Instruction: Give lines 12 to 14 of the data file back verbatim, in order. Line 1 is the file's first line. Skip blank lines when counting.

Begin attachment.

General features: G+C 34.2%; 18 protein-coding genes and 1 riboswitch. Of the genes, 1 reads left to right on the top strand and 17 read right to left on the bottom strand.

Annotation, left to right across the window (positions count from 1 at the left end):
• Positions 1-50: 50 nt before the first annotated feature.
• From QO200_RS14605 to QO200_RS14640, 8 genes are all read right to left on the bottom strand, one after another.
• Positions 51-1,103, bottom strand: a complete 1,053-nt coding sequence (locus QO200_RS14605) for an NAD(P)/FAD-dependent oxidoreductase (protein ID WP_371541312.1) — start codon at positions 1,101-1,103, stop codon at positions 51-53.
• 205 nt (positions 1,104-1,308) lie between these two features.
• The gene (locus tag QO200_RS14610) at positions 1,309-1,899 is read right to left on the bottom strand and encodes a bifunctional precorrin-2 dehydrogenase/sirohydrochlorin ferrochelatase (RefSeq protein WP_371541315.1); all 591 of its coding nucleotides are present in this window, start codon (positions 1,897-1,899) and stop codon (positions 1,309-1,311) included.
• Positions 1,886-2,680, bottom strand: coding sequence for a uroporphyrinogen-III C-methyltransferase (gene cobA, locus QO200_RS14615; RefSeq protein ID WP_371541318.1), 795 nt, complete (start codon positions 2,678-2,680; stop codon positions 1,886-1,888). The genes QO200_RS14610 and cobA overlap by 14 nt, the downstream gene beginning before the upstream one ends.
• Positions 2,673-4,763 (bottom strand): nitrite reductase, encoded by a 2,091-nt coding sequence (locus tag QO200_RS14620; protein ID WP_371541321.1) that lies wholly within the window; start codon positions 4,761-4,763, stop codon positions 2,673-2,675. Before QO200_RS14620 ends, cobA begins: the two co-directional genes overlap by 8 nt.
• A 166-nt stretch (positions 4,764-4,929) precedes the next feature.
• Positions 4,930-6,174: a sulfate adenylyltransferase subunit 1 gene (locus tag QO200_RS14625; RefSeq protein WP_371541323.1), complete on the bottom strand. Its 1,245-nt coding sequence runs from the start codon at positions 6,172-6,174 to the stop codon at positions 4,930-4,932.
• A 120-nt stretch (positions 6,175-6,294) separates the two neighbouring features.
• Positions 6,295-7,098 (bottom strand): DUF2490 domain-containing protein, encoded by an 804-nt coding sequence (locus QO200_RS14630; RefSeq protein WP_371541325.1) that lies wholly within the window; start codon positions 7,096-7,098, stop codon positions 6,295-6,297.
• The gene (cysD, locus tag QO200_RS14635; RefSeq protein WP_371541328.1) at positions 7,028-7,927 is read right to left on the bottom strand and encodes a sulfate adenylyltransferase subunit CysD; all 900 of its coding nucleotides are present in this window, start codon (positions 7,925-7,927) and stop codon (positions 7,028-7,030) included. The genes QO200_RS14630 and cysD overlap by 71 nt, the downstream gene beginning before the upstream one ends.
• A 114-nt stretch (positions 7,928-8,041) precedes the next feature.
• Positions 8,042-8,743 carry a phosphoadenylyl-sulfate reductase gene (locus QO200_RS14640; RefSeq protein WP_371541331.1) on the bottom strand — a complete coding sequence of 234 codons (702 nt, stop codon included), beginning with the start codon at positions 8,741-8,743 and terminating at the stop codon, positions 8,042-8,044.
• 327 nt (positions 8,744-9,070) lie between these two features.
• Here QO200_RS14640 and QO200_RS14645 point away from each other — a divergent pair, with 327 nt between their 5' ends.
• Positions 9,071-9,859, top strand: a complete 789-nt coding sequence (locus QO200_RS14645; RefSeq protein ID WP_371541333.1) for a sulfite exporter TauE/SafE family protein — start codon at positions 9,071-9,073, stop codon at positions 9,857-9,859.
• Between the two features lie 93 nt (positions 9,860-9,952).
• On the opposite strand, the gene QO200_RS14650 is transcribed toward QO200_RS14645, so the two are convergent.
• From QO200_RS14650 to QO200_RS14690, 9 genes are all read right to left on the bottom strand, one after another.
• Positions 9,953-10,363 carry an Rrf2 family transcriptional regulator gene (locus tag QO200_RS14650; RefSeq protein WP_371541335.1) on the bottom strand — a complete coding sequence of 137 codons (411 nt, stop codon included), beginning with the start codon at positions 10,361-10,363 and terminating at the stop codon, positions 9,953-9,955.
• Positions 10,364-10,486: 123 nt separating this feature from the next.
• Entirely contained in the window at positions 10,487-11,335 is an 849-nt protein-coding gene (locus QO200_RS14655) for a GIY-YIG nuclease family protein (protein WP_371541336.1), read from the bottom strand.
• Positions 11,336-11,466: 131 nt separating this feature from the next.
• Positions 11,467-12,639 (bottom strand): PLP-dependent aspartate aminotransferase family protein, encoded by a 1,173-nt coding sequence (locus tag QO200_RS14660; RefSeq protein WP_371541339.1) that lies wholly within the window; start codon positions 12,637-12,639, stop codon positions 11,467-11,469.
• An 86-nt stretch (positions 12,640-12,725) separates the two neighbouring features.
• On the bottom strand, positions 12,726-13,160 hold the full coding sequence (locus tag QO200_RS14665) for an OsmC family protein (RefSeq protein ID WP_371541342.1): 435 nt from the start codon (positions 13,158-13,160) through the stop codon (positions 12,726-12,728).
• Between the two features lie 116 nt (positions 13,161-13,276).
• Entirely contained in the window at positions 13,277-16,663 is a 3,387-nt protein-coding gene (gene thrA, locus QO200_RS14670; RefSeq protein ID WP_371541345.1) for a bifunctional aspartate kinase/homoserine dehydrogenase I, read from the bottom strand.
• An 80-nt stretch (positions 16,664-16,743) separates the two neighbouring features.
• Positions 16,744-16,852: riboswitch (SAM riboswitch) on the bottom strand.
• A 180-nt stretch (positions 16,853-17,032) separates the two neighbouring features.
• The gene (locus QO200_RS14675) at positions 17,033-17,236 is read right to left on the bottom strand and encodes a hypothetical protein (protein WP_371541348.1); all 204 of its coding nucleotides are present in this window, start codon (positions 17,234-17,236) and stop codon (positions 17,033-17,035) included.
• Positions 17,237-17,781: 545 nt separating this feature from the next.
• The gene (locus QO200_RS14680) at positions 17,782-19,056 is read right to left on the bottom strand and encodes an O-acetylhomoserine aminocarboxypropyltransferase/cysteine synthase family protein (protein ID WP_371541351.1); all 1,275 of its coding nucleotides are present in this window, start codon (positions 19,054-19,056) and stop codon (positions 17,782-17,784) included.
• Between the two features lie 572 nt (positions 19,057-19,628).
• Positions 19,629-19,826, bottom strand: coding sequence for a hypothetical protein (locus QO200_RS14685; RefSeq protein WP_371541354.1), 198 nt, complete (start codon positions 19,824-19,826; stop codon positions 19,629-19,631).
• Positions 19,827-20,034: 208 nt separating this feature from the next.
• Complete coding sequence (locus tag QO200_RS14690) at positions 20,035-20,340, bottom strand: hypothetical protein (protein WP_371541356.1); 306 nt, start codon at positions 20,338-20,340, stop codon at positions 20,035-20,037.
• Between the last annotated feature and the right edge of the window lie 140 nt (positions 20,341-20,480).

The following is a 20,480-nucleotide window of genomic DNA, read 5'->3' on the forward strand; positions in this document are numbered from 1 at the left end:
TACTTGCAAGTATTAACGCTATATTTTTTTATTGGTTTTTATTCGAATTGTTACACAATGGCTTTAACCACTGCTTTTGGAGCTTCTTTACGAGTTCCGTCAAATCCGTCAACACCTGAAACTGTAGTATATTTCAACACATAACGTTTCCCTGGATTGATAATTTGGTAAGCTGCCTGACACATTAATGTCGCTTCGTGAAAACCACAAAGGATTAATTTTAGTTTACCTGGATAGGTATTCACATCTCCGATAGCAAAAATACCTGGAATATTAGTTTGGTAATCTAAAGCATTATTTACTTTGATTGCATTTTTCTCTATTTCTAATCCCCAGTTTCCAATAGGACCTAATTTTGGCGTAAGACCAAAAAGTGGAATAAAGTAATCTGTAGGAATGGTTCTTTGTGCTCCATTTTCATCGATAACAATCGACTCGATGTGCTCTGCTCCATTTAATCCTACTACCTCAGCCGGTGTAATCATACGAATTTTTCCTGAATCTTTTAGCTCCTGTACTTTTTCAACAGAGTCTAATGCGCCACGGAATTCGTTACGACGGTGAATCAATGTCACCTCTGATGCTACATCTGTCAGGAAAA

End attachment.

• A 120-nt stretch (positions 6,175-6,294) separates the two neighbouring features.
• Positions 6,295-7,098 (bottom strand): DUF2490 domain-containing protein, encoded by an 804-nt coding sequence (locus QO200_RS14630; RefSeq protein WP_371541325.1) that lies wholly within the window; start codon positions 7,096-7,098, stop codon positions 6,295-6,297.
• The gene (cysD, locus tag QO200_RS14635; RefSeq protein WP_371541328.1) at positions 7,028-7,927 is read right to left on the bottom strand and encodes a sulfate adenylyltransferase subunit CysD; all 900 of its coding nucleotides are present in this window, start codon (positions 7,925-7,927) and stop codon (positions 7,028-7,030) included. The genes QO200_RS14630 and cysD overlap by 71 nt, the downstream gene beginning before the upstream one ends.